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Written answers

Tuesday, 11 October 2016

Department of Transport, Tourism and Sport

Cycling Policy

Photo of John LahartJohn Lahart (Dublin South West, Fianna Fail)
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577. To ask the Minister for Transport, Tourism and Sport the urgent need to address cycle safety here; his plans to bring forward legislation relevant to cyclist safety; and if he will make a statement on the matter. [29371/16]

Photo of Shane RossShane Ross (Dublin Rathdown, Independent)
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​My current priority in road safety legislation is the Road Traffic Bill 2016 which is focussed on measures to improve safety for all road users including cyclists. The Bill provides for roadside testing for drugs and an offence of driving with the presence of specified drugs in the blood, a special speed limit of 20 km/h, and measures to give effect to an agreement between Ireland and the UK on mutual recognition of driving disqualifications.

I have no plans at present to bring forward specific road traffic legislation regarding cycling safety. In my view, safety for cyclists is best addressed by way of educational and publicity campaigns, such as those undertaken by the Road Safety Authority (RSA). The RSA promote awareness of the Rules of the Road and safe practice on our roads for all road users including the awareness of cyclists and other vulnerable road users among motorists and drivers of heavy commercial vehicles, in conjunction with promoting safe cycling practice by promoting awareness among cyclists of the need for visibility on our roads.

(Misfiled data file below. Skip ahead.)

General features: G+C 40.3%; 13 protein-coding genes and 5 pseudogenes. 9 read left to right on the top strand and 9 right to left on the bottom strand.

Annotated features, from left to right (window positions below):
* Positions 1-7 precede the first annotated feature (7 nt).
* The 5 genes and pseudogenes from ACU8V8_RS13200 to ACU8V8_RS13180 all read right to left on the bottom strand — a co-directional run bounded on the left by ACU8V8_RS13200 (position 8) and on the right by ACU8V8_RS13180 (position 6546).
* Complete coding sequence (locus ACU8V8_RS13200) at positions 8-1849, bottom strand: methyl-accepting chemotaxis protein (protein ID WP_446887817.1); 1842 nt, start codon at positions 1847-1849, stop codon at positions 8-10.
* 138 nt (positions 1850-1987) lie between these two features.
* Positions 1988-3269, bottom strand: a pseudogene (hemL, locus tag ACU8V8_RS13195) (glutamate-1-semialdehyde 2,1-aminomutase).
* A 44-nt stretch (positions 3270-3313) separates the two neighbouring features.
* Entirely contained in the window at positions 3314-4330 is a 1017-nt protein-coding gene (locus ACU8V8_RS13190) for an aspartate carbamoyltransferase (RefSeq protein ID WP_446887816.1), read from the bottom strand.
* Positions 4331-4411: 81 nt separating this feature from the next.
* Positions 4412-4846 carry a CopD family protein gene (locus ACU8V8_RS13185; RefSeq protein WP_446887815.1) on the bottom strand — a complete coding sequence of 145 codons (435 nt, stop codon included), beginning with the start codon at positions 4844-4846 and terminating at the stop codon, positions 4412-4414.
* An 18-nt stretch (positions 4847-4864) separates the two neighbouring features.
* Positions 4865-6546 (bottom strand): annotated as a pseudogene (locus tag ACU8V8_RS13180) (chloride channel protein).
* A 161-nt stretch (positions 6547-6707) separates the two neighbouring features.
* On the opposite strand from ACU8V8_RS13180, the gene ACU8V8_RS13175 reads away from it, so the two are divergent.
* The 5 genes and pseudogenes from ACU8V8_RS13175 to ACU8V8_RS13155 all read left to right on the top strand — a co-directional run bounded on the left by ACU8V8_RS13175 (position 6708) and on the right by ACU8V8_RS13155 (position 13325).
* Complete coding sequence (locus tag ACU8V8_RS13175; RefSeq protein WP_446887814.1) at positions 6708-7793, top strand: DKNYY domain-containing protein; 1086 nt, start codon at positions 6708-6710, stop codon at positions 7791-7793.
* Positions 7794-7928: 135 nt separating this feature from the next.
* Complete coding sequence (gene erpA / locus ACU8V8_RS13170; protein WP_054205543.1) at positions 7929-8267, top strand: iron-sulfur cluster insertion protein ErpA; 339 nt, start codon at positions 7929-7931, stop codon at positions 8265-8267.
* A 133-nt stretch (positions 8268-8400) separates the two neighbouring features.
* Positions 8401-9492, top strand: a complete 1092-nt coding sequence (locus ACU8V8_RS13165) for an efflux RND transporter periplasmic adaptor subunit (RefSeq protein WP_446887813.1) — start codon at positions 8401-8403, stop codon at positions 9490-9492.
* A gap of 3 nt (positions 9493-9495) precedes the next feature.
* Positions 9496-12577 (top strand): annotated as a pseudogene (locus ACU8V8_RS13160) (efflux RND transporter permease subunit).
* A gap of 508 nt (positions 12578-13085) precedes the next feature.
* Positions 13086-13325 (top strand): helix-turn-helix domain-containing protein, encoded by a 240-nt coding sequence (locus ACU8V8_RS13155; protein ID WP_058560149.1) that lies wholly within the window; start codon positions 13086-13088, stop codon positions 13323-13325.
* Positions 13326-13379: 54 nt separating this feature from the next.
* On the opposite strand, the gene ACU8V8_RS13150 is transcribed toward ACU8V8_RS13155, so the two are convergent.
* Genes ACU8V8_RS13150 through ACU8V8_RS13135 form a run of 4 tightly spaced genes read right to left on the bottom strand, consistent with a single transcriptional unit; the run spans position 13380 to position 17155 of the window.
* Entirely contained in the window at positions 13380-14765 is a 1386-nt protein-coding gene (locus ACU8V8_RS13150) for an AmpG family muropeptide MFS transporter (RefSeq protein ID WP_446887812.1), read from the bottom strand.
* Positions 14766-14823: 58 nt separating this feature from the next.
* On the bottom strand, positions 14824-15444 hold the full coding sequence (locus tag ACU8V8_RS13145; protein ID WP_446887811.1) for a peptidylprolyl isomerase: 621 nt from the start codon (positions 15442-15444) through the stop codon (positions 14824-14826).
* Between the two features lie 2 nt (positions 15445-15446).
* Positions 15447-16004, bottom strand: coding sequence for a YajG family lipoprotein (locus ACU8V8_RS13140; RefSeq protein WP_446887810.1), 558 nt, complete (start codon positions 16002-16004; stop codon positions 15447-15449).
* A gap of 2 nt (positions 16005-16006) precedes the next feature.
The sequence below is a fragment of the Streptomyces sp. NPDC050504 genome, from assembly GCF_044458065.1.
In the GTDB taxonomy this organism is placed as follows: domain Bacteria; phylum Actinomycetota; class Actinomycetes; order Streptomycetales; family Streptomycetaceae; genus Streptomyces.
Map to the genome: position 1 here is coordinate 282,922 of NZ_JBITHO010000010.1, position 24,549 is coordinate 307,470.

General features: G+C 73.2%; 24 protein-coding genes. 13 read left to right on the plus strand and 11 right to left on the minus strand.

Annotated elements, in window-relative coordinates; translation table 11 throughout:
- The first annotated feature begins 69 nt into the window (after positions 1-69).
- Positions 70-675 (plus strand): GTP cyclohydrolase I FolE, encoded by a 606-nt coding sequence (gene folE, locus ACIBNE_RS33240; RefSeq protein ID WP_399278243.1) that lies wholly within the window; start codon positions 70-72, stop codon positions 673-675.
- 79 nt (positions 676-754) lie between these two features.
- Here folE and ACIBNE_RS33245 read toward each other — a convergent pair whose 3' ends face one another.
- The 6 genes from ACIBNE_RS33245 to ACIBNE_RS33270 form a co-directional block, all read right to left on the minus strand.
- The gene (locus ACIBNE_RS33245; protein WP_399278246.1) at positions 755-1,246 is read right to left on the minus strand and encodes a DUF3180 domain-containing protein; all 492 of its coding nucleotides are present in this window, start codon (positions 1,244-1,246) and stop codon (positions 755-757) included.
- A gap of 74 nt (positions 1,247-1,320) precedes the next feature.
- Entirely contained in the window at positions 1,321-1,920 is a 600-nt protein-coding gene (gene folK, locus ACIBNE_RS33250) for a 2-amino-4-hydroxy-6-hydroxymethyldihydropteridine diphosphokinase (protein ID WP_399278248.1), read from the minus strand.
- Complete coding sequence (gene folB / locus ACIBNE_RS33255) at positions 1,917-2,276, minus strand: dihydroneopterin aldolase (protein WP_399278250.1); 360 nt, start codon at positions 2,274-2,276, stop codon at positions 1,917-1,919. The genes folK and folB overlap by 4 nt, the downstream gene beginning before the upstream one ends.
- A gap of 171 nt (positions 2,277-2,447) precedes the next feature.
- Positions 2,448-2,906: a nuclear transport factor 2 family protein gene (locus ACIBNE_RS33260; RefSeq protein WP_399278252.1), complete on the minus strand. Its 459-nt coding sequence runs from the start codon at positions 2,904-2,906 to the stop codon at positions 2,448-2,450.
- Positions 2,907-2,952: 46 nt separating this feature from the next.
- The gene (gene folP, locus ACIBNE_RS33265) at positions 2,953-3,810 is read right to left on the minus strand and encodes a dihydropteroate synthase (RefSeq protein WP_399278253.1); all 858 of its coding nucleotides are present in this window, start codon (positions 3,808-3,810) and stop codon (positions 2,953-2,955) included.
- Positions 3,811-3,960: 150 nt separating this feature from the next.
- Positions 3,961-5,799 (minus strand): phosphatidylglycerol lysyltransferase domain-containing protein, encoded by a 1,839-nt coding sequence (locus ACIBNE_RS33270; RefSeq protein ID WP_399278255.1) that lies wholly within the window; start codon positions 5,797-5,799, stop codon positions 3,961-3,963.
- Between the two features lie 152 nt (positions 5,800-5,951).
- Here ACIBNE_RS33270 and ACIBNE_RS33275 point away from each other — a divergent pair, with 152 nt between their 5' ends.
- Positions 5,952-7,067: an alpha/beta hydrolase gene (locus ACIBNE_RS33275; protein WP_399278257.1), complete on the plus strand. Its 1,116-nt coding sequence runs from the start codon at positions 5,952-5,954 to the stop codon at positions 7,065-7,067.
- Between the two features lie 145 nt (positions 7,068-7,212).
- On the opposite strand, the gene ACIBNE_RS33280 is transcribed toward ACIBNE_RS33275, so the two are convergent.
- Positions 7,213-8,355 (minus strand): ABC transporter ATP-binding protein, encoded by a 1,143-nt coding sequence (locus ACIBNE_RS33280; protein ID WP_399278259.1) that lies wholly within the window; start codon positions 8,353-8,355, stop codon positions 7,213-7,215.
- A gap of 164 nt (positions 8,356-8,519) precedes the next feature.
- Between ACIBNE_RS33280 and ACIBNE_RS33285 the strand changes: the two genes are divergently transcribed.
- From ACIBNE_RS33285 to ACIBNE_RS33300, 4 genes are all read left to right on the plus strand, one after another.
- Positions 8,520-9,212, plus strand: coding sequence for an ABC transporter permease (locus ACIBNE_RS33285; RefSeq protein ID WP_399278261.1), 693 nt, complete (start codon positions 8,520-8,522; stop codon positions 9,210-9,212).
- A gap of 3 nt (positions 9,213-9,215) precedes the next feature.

The current Road Safety Strategy, running from 2013 to 2020, contains measures to promote the use of personal protection equipment and high visibility clothing, which is heavily funded by the RSA, and developing a standardised road safety cycling proficiency training programme for schools.

My Department is funding the development and roll-out of "Cycle Right", a new national cycling training standard which I expect will roll out nationally in 2017. Funding of approximately €37m has been allocated by the National Transport Authority for investment in cycling/walking projects, QBCs, safety integration and traffic management projects in 2016 covering the Greater Dublin Area and Cork, Galway, Limerick and Waterford.

Photo of John LahartJohn Lahart (Dublin South West, Fianna Fail)
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578. To ask the Minister for Transport, Tourism and Sport if his attention has been drawn to the national cycling policy framework document 2009 and if he is following the recommendations set in the document; if he recognises the need to engage with the stakeholders as identified in the national cycling policy framework document; if not, the reason; and if he will make a statement on the matter. [29372/16]

Photo of Shane RossShane Ross (Dublin Rathdown, Independent)
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The National Cycle Policy Framework (NCPF) was launched in 2009 and sets out a vision for cycling in Ireland to 2020.

Wide consultation with stakeholders and members of the public was part of the process of developing the NCPF. As it currently stands the scope of the NCPF is broad and ambitious and while significant progress has been made on a numbers of actions, we will need a further concerted effort to try to deliver on the overall vision by 2020.

My Department intends undertaking a review of this policy document in the near future and in doing so will again consult with all the relevant stakeholders.

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